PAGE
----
High trans fat consumption increases risk for ischemic stroke
MedWire News: Postmenopausal women who consume high amounts of fat, in particular trans fat, have an increased risk for ischemic stroke, report US researchers.
“We found positive associations between total fat intake and ischemic stroke incidence and between trans fat intake and ischemic stroke incidence,” said study author Sirin Yaemsiri from the University of North Carolina in Chapel Hill who presented the results at the 2010 International Stroke Conference in San Antonio, Texas, USA.
They assessed links between dietary fat consumption, measured using a food-frequency questionnaire administered at baseline, and incidence of ischemic stroke over a 7.6-year follow-up period, in 87,230 postmenopausal women from the Women’s Health Initiative observational study aged 50–79 years.
Over the follow-up period, 1049 cases of ischemic stroke were recorded; these included 101 atherosclerotic, 269 lacunar, 234 cardioembolic, and 445 unclassified ischemic strokes.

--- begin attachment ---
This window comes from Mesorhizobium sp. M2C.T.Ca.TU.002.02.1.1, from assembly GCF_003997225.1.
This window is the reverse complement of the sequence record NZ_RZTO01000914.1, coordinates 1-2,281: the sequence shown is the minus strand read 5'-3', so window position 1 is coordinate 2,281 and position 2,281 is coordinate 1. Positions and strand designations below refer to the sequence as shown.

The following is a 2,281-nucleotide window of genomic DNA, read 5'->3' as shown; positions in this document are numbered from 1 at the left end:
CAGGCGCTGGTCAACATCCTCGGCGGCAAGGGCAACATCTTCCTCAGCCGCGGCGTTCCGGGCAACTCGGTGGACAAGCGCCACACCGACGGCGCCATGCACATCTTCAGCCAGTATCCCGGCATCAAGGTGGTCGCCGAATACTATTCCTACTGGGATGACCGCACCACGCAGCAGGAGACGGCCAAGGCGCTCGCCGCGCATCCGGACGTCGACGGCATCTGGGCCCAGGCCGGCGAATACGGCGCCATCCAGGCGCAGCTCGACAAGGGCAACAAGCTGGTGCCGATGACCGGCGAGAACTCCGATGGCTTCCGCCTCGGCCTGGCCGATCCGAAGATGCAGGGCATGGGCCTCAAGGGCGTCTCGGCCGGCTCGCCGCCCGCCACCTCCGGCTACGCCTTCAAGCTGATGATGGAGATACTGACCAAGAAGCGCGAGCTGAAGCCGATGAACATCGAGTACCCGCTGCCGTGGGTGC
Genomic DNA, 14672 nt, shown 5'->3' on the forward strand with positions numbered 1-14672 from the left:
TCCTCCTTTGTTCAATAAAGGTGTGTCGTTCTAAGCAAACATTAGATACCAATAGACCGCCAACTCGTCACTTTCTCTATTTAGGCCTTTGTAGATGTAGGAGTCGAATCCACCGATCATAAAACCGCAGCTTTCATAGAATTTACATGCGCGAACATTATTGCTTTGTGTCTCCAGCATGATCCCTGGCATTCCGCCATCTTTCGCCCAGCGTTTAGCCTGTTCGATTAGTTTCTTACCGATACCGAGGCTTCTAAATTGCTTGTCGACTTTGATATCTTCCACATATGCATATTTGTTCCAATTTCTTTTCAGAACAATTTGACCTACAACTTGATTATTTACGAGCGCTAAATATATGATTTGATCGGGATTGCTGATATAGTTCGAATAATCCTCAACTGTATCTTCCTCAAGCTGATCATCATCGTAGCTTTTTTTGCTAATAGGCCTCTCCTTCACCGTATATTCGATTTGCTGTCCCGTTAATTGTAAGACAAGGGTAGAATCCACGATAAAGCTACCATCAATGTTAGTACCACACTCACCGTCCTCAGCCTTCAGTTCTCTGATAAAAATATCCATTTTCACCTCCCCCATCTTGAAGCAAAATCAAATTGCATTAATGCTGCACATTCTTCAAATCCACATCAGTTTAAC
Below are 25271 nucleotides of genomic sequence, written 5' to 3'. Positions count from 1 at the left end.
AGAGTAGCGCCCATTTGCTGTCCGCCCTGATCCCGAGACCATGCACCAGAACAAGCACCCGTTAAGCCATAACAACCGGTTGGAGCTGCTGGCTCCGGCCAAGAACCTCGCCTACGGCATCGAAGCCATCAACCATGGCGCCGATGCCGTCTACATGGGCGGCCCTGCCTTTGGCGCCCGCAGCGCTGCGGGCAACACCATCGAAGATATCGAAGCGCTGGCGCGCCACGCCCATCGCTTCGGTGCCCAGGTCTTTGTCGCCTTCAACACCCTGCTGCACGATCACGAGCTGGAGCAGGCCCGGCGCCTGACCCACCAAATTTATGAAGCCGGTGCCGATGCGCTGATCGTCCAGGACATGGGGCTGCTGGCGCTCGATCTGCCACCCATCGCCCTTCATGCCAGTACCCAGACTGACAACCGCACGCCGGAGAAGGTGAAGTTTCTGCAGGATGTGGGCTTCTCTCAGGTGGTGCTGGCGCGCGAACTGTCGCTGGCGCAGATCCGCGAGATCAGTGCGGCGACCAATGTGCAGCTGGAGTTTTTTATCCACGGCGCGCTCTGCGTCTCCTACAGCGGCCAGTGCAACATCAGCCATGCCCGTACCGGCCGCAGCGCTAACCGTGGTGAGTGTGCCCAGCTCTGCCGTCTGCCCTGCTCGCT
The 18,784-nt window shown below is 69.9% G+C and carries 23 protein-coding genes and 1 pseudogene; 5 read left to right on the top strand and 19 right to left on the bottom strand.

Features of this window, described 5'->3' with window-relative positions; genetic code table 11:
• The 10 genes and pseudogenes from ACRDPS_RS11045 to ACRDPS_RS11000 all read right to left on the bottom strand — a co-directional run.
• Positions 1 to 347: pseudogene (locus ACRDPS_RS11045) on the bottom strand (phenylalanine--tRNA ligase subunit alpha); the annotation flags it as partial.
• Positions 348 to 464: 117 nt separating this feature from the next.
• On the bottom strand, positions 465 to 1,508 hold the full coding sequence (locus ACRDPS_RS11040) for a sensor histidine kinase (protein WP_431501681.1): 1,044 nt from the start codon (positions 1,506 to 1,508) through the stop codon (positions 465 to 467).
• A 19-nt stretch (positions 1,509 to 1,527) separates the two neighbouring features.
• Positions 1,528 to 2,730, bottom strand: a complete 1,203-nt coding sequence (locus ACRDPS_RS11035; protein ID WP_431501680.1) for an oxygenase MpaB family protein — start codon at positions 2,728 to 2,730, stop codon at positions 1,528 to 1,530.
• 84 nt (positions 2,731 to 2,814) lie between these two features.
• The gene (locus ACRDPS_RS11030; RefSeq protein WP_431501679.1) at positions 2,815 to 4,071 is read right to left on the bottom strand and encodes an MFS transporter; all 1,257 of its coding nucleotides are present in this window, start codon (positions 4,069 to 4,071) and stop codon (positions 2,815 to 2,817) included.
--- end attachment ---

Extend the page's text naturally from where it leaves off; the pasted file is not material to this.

Following adjustment for confounders such as age, ethnicity, smoking status, and physical activity, the researchers found that women in the highest quartile of total fat intake (average intake 86 g/day) had a significant 40% increased risk for ischemic stroke compared with women in the lowest quartile (average intake 26 g/day).
In addition, women in the highest quartile for trans fat consumption (average intake 7 g/day) had a significant 30% increase in risk for ischemic stroke compared with those in the lowest quartile (average intake 1 g/day). No significant associations between ischemic stroke and intake of other fat subtypes were seen, however.
“I think our findings support the American Heart Association recommendations for keeping trans fat intake at less than 1 percent of energy,” said co-investigator Ka He from UNC Gillings School of Global Public Health in Chapel Hill, North Carolina.
They also lend support to schemes such as the New York City trans fat restriction and attempts to replace trans fat with healthier alternatives, as reported by MedWire News.
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By Helen Albert